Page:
Hibernating Under the Hydrangea


Charlie Brown the Airedale napping under an Oak Leaf Hydrangea and Ginkgo tree.

So many people love Fall.  Really, really, love Fall.  Cooler weather, that smell, changing of the leaves, Pumpkin Spice everything – and I mean everything, just yesterday I saw a sign at a large auto dealership that read, “Pumpkin Spice Oil Change now available.”  That made me laugh much harder than it should have.  Probably because I don’t get the whole pumpkin spice craze.  I’ll let you in on a secret, add some cinnamon and nutmeg to your coffee in March, it’s still “Pumpkin Spice”.

Despite the unseasonably warm weather this Fall, I’ve been affected in the usual ways;  sleeping almost 12 hours a day, and I’m still exhausted.  My hands and feet are always cold, therefore I spend the days layering up and wondering where my fingerless mitts are – I own a ‘freakin’ yarn shop, so why can I never find my fingerless mitts when I need them?  I can’t spend time outside without paying for it the day after.  Everything hurts, all the time, every day.

Much like Spring, Fall is a season of change.  Maybe that’s why despite my efforts, precautions, and the various actions I take to combat my body’s usual response to Fall, I fail every year.  Because things seem to be changing and weighing on me heavily this Fall, the precautions are counteracted by the changes – the good and the bad ones.

While many of these changes could, and do happen, at any time of the year,  they just somehow seem more poignant in the Fall.  Probably because unlike Spring’s anticipated change of rebirth and renewal, Fall signals death, cold, and hibernation.  That’s quite a different type of change; green and vibrant vs. grey and still.  And that difference can create a vastly different attitude.

I believe we need a period of hibernation.  The rest of hibernation allows one to wake up renewed, as we’re supposed to in the Spring.  But our society doesn’t place much value in the notion of rest and hibernation.  And let’s be honest, unlike animals, we can’t sleep away months – the dishes still need done; dinners need made; laundry still piles up; appointments must be kept; and with the holidays coming, family obligations arise.

All of these tasks and obligations can wear away at our being.  It’s a hard thing to accept, but it’s ok if we only maintain the status quo at these times.  You only got the dishes and the laundry done?   You’re probably the only one keeping tabs.  We need to remember that not all of us like to, or are even able to, run at full speed every day, all year, every year.  And that is ok – albeit hard to accept, even by those of us who unwillingly slow down.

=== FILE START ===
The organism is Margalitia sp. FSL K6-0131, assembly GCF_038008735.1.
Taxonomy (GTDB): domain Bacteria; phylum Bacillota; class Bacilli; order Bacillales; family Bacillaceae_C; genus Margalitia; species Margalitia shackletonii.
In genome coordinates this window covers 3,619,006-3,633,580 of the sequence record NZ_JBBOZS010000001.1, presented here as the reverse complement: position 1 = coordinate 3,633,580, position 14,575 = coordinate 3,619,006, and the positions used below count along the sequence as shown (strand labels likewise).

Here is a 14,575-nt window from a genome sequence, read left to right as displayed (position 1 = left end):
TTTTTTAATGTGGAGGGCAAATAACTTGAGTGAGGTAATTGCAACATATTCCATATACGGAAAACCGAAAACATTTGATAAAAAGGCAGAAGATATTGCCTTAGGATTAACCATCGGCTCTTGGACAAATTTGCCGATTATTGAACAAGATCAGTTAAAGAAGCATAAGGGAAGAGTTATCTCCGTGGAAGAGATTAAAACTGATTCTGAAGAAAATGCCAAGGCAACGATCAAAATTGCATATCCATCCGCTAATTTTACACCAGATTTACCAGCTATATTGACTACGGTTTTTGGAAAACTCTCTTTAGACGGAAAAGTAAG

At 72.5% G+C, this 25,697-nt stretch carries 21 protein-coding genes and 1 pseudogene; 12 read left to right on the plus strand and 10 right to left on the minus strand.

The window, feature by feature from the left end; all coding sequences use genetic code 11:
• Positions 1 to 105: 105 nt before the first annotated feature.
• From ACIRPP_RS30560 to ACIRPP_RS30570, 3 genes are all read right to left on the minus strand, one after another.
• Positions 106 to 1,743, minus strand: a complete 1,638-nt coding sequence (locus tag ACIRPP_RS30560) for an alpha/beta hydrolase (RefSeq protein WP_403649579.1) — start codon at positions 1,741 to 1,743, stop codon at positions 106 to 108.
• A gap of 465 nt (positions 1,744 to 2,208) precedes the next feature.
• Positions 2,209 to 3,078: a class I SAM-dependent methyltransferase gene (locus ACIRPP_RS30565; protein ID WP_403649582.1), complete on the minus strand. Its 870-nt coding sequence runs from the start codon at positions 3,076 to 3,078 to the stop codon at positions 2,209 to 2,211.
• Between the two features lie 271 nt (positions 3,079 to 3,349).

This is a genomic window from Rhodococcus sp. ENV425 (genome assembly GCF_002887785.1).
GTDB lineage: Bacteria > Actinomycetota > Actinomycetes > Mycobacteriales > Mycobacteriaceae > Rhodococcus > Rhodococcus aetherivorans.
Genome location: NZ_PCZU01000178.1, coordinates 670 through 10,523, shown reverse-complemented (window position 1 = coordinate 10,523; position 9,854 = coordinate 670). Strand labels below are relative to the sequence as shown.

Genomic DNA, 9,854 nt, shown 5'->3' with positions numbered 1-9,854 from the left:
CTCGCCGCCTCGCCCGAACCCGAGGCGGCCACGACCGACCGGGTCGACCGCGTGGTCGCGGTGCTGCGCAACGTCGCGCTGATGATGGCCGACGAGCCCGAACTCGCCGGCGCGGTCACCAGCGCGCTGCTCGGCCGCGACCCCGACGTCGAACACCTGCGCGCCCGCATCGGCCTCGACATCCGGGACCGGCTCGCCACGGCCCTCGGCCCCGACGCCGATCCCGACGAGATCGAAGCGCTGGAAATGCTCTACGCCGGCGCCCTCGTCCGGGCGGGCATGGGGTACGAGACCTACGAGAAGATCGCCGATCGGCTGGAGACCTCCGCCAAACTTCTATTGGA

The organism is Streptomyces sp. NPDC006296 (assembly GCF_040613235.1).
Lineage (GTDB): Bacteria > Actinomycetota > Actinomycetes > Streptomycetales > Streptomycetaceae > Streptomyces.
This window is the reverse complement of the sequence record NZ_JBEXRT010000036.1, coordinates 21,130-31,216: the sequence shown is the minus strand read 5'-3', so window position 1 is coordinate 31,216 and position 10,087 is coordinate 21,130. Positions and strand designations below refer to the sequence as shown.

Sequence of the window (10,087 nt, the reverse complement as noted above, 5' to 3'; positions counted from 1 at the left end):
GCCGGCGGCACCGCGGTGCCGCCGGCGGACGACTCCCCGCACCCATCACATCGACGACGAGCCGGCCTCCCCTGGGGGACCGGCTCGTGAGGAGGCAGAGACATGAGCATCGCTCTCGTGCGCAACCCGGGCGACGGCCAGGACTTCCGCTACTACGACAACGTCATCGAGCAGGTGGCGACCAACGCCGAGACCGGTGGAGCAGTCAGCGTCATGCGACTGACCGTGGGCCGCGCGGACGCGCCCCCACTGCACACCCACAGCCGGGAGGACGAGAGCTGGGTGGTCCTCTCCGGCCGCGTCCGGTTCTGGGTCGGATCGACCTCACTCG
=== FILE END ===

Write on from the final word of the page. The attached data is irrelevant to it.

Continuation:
As we move into what is supposed to be a slower season in our annual life cycle, let’s remember that not all of us enjoy the hustle and bustle of daily life every day of the year.  Some of us need a break.  Life is exhausting.  Truly.  Sometimes we need to slow down, whether we want to or not.   The fast pace that society seems to demand isn’t the pace we should always strive to maintain.

However you find yourself handling this season of change, I hope you find the support you need to slow down and enjoy the changes that Fall brings and the hibernation ahead, even while continuing your daily life.  Or at least, like Charlie Brown, may you find a great place to hibernate (nap).


Shine on.

Image result for karl popper tolerance

When I started this blog a few years ago, the intent was to share the ways in which The Goat and I were attempting to live lightly, leave a small footprint, be green, or basically how we were attempting to live in such a way that we would use our, and Earth’s, resources, wisely.

Since then a lot has happened.   That’s to be expected, as life moves forward day by day, hour  by hour, minute by minute.  We get older, all of us.  Situations at work change.  Situations at home change – sometimes due to everyone getting older, sometimes due to work, sometimes due to unforeseen circumstances, like an accident or sudden death of a family member.  Fashion, pop culture, and society’s ideals and positions change.

Right now America is going through a huge moral quarrel, and it will get ugly, because it already has.  Each time something horrible happens, my heart breaks a little more.  I can’t wrap my thinking around the hatred spewed almost daily on the nightly news.  I can’t grasp how someone can hate an entire group of people with such ferocity that they lose sight of the objects’ humanity.

Throughout modern history there has always been an “enemy” – and for some reason we like to assign them a color?!  This idea that the “other” is evil propagates an ideology of fear and hatred, entitlement and superiority, and the ever popular “us vs. them” mentality.  While it might be an acceptable attitude at a sporting event, it’s not acceptable elsewhere.

I’m tired of this “us vs. them” ideology.  There is no “them”.  We all live on a small planet with limited resources.  There’s just humanity.  That’s it.  Every human on this rock needs to eat.  Every one of us needs a safe place to sleep at night.  Every single one of us is linked to someone else.  We all need assistance from others, every single day.  You might not think so, but someone works at the power plant that feeds electricity to your home.  Someone wrote that app you can’t live without.  Someone harvested the veggies at the grocery store, yes even the ones that are imported from across the globe.  Someone butchered the cow that provided the burger you grilled last night.  Someone made the fabric from which your clothes are made.  You get the picture.

I may have digressed a tad, but I felt it a bit necessary to do so before getting to my point, which is that I’m going to strive to return to the original intent of this blog – sharing and documenting our attempts to live life the best we can, while using our resources wisely – be that upcycling, gardening, choosing our products carefully, or sharing healthy habits and ways to improve our life.